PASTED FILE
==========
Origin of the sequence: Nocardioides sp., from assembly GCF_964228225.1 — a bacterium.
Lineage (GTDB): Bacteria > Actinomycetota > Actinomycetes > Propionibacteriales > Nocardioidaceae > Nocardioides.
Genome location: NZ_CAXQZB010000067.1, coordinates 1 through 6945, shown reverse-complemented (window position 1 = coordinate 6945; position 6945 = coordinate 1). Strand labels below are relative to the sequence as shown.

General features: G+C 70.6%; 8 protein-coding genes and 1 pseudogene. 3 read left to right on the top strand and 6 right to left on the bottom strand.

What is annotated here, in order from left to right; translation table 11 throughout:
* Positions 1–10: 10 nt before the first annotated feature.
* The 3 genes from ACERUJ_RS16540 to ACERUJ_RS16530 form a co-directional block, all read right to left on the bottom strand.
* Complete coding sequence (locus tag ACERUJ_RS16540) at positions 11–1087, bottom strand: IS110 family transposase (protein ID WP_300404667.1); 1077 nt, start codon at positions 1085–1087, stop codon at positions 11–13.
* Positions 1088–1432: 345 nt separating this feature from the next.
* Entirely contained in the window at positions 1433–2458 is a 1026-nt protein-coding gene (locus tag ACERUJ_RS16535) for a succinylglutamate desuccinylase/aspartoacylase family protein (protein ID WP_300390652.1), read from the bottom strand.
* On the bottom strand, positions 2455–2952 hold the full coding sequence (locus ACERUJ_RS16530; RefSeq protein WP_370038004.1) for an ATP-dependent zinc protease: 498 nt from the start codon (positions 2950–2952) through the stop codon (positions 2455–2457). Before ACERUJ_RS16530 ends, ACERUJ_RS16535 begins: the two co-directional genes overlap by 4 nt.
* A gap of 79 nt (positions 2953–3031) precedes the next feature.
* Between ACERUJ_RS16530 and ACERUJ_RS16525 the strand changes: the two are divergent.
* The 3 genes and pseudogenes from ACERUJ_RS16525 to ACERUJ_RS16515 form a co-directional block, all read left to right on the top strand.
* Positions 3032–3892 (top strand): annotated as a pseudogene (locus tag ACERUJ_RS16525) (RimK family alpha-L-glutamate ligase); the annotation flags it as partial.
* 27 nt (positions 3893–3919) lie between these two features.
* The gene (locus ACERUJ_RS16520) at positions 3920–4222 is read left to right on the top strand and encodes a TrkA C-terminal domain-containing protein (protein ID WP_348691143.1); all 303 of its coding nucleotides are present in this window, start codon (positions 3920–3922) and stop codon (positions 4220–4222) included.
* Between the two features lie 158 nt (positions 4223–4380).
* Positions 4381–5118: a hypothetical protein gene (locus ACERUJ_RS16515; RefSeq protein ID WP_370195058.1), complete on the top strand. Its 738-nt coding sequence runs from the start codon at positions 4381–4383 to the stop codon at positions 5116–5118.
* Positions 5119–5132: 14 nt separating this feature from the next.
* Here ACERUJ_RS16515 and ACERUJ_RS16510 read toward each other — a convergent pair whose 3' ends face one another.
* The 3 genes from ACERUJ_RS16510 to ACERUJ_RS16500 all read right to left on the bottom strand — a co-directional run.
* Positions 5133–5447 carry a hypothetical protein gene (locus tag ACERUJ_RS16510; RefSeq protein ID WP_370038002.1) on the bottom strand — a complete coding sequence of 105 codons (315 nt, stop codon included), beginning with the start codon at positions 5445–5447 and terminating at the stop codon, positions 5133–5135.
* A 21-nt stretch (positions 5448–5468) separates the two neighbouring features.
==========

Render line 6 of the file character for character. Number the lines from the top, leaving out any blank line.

* Positions 1–10: 10 nt before the first annotated feature.